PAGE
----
Western Horseman uses freelancers that live around the country, including writers from abroad. Jennifer says having a freelancer that can travel where staffers can’t is a huge resource. 

** Jennifer suggests reading airplane magazines and also visiting the local chamber of commerce to pick up a visitor’s guide for:

            - Source ideas

            - Event/festival dates

            - Museum information

Writing for travel or niche magazines outside of your usual publications is a valid way to cover expenses. Jennifer cautions freelancers to be sure that the “new” pub is not a competitor of any other publications. “Never pitch a story to a competing publication.”

Jennifer recently toured Nevada with a “FAM” tour where writers with gathering multimedia for travel blogs.

            - Destination type of travel stories

            - Stories on a particular site or festival

            - Stories on tourism economy (or how horses/cattle, etc drive economy)

            - Learn to cover as many topics in as many formats as possible

                        > Facebook, Instagram stories, social media with video, photos, interviews, etc.

5. What are your suggestions for pitching magazines articles that may require some negotiation for compensation to cover travel? 

Jennifer says that in general, as a freelancer, one shouldn’t expect a publication to pay your expenses. However, if a freelancer establishes a relationship and does diligence with a publication and that may be an opportunity.

She reminds listeners to have a solid idea of trip costs before pitching stories or booking, that way there is enough work opportunities to cover it all.

Abigail & Kate agree flight cost can be the deal breaker. Abigail suggests: using flight miles to make it happen, build the expenses into article, rates, & use trip as business expense.

Jennifer says to save loose change, use a travel card, work with multiple publications and more advice.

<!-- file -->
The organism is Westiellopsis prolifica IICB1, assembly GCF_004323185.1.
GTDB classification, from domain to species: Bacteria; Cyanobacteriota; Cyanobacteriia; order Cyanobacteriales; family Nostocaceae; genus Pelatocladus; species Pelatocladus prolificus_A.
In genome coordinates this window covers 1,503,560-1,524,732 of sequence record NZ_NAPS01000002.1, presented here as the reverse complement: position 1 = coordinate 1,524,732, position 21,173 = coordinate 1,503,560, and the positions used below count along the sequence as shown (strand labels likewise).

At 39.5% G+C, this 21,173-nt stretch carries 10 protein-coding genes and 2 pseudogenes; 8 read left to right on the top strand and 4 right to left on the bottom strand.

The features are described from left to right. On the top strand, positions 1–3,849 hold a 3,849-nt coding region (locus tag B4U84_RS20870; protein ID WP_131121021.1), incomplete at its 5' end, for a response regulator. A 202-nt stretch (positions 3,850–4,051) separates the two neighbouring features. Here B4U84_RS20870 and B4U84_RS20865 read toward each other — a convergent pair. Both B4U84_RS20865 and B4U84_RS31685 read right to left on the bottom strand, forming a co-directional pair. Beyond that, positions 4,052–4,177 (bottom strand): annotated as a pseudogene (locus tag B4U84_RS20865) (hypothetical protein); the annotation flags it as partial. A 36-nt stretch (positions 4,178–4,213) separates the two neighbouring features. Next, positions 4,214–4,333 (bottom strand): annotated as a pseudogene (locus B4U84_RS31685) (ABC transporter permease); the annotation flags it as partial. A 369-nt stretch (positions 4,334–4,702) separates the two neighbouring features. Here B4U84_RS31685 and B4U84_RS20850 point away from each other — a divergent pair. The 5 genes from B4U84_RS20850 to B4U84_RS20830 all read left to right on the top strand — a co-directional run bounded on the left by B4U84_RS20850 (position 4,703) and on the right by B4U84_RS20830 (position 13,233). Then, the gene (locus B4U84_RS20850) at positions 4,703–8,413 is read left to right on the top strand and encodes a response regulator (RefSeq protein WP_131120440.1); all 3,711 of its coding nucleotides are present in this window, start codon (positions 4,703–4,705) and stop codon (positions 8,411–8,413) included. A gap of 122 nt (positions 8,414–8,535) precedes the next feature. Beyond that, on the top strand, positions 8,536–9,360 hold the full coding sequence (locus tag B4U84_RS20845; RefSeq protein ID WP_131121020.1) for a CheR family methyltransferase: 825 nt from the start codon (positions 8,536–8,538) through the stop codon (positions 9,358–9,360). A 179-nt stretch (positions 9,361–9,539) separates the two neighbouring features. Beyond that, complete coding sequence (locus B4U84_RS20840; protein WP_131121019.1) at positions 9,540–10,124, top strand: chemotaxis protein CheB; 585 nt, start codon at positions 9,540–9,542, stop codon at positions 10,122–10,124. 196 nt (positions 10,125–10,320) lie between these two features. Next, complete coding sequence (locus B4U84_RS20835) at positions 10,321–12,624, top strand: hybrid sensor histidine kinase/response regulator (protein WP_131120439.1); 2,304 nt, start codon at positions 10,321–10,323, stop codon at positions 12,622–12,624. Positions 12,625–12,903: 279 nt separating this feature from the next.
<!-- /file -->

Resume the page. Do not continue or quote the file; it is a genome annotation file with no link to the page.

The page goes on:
6. Anything else you’d like to add?
Jennifer learned about “FAM” or Familiarization Trips that are offered by chamber of commerce or travel agencies that handle tourism. The trips bring media together to promote different areas/events.

She says it is a great way for a freelancer to get involved and make beneficial connections. Jennifer’s trip was through Travel Nevada.

“When you’re writing or pitching for a particular publication, really know the demographic for that particular audience.”

“Find the wow to set your pitch apart.”

“Know the style and the format for particular departments.”

“I tend to be somebody that gets as many stories as I can find. But it can be detrimental in that our readers will see six stories from Costa Rica and they might get tired of that. More is not always the greatest.”

7. How can people find you online?

Email Jennifer at: jennifer.denison@westernhorseman.com
Twitter: @Calicocowgirl
Instagram: @cultured_colorado_cowgirl

Links to more information on FAM Trips:
The Remuda couldn’t find an official link for all FAM trips. Here are some good finds:
1. http://www.contentedtraveller.com/media-fam-trips/

2. Good packet from the American Indian Alaska Native Tourism Association

3. What’s a Press Trip? From WritingWorld.com

4. Texas: FAM Tour Guidelines

5. Utah Office of Tourism: Travel Trade

6. Ontario, Canada: What’s a FAM tour?

 Create an internet search in your area of interest to see what you can find!

About The Freelance Remuda

The Freelance Remuda is a podcast about navigating the equine media frontier. Co-hosted by seasoned freelance professionals Abigail Boatwright and Kate Bradley Byars, the podcast explores the trials and triumphs surrounding life as a freelancer in equine media, while sharing valuable tips from equine media editors and creatives doing what they love. Find and subscribe to the podcast on iTunes and Stitcher.

Abigail Boatwright